Traditionally, a sterile dressing is used and the leg is wrapped in a bandage. Negative Pressure Wound Therapy (NPWT) is an alternative dressing for this type of fracture; solid foam is laid onto the wound, which is attached to a pump which creates a partial vacuum, removing any remaining fluid or contamination from the wound.
As part of the NIHR funded WOLLF study, 460 patients across 24 major trauma hospitals took part in research comparing NPWT with standard dressings for open fractures of the lower limb. The £2.18m trial was funded by the NIHR Health Technology Assessment programme and supported by the NIHR Oxford Biomedical Research Centre.
The findings of the research showed that there was no evidence that NPWT reduced patients’ disability after 12 months, and therefore the research doesn’t support this particular treatment for severe open fractures. As a direct result of these findings, NICE clinical guidelines for the assessment and management of complex fractures will be updated and will be expected to lead to considerable cost-savings for the NHS.
The main challenges faced by the study were issues around start up at sites across the UK and the consent of patients needing ‘emergency surgery’.
The Injuries and Emergencies Specialty helped to overcome these issues by working with the study team to identify additional sites for the study, and by raising awareness of the study both locally and nationally.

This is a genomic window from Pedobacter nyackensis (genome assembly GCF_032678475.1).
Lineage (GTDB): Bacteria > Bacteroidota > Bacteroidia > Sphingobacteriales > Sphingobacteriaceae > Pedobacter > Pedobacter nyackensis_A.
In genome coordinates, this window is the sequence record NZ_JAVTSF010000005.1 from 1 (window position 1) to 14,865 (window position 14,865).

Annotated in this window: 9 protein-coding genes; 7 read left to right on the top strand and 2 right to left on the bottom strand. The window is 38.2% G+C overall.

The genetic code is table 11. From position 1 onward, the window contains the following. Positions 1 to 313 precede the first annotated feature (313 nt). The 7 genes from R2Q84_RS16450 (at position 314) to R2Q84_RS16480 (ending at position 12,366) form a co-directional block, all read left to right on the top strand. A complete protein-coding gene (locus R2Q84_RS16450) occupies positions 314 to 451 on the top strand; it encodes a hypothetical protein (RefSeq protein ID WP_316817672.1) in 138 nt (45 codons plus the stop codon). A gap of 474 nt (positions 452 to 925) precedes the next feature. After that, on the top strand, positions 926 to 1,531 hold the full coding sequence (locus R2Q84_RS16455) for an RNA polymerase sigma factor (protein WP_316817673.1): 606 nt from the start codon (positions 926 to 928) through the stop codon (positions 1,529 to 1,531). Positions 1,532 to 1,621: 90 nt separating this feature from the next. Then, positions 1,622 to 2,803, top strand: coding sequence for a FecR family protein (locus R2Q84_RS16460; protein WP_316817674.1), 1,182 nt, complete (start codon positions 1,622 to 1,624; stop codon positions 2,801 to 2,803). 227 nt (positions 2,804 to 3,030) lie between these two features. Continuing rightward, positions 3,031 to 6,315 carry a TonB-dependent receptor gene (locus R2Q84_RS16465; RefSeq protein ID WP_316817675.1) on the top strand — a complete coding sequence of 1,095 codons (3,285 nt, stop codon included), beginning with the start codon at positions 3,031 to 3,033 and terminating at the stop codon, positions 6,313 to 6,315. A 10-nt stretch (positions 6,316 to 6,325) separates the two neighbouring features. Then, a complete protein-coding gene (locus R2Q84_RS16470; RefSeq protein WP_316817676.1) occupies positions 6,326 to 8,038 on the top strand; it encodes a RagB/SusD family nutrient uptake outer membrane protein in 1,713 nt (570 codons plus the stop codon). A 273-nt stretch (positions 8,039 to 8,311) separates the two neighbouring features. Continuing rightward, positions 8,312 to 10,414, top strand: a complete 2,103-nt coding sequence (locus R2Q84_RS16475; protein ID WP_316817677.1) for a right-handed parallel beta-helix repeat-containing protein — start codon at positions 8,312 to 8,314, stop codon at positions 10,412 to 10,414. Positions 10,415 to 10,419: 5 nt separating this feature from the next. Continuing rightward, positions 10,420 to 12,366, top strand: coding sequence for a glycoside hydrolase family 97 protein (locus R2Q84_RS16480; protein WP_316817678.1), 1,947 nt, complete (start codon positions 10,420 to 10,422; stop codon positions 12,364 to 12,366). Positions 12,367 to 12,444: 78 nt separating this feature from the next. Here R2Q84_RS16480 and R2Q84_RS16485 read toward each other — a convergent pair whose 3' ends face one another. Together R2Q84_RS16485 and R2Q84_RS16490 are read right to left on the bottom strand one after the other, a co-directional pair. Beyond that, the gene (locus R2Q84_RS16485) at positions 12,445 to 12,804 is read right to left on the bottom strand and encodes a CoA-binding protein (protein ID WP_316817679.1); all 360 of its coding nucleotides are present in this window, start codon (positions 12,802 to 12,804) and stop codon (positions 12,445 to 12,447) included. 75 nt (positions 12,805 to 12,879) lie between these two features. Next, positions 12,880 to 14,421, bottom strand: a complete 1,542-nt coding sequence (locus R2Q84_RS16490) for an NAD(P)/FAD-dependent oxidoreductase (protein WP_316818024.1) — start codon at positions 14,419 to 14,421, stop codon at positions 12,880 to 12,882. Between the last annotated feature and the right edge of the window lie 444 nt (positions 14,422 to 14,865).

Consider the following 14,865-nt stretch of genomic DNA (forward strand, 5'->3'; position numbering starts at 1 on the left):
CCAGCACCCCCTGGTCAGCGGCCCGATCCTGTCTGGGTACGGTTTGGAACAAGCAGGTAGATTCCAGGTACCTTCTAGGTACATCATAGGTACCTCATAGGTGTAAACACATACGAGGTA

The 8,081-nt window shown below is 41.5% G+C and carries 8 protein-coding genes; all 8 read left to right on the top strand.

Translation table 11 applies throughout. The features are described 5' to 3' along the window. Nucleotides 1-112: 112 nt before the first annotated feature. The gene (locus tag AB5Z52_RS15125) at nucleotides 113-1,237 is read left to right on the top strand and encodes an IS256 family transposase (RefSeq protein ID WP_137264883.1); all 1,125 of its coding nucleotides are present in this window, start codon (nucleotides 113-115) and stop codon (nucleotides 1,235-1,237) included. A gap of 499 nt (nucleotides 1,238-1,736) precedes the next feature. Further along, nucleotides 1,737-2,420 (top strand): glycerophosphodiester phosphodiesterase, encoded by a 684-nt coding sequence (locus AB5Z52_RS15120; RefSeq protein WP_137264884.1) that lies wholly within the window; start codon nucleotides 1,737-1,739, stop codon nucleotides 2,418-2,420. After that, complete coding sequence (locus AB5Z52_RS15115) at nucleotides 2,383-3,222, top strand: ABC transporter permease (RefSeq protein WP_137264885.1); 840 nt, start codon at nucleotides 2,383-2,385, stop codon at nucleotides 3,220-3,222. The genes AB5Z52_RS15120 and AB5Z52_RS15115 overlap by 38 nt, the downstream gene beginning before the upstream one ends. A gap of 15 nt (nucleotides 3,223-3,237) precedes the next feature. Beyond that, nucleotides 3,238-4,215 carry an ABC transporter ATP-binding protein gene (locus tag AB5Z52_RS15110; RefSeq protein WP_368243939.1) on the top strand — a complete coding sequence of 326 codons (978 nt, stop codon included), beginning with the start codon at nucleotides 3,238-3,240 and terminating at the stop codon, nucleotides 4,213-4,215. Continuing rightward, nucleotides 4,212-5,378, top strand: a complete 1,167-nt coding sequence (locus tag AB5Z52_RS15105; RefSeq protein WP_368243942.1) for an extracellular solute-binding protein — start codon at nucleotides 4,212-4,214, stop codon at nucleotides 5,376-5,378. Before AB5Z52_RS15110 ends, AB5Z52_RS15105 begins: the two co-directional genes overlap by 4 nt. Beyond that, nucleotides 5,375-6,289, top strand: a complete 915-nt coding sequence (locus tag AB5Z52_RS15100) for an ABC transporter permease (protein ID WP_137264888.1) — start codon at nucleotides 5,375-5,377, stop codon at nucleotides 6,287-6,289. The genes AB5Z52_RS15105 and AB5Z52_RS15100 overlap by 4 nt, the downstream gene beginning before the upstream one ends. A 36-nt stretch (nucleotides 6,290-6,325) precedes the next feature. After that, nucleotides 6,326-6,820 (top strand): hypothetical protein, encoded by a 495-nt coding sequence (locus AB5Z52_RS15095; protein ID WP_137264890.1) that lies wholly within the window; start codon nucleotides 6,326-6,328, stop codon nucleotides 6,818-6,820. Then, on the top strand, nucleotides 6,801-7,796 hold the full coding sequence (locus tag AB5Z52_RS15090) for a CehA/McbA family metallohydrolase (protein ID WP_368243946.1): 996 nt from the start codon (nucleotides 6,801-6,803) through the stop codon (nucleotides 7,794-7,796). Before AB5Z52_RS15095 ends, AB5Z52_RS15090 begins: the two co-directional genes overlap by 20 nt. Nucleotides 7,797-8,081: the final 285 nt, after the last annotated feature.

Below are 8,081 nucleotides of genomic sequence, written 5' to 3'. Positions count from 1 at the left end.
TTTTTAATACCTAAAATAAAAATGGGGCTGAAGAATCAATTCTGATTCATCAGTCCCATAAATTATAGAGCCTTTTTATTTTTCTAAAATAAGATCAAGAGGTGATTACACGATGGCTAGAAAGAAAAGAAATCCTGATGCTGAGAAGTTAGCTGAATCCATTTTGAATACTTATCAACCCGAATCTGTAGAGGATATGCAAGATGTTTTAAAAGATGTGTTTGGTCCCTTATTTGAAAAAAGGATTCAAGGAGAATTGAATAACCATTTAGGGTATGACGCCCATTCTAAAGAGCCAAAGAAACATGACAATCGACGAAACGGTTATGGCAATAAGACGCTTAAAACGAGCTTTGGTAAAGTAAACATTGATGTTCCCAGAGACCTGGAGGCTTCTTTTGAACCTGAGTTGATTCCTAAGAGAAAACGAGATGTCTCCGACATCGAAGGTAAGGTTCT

The WOLLF trial was published in the Journal of the American Medical Association in June 2018.
The MCG (Magnetocardiography) Rule-out study
Creavo Medical Technologies, a UK-based company, has developed a new technology called magnetocardiography (MCG). MCG is a non-invasive technique that studies the magnetic signals from a patient’s heart, giving results within minutes. It is hoped that this technology could allow many patients to be immediately reassured that the cause of their symptoms is not a serious heart problem, allowing doctors to focus on identifying other causes and reducing the need for unnecessary hospital admission.
The CRN supported the recruitment of 756 participants at five of the UK’s largest Emergency Departments. All of the participants had MCG scans performed when they arrived in the Emergency Department, and were then followed up to establish their final diagnosis. As the MCG had to be performed when participants first arrived in the ED with a suspected heart attack, there were particular challenges around obtaining patient consent and obtaining MCG scans without interfering with routine clinical care.
The Injuries & Emergencies Specialty Group worked to identify the most feasible sites, and drew on many years of experience of its group members to build a team capable of recruiting participants in a timely way while gathering high quality data. It is hoped that the new technology may save the NHS up to £200 million per year. Results are expected in 2019.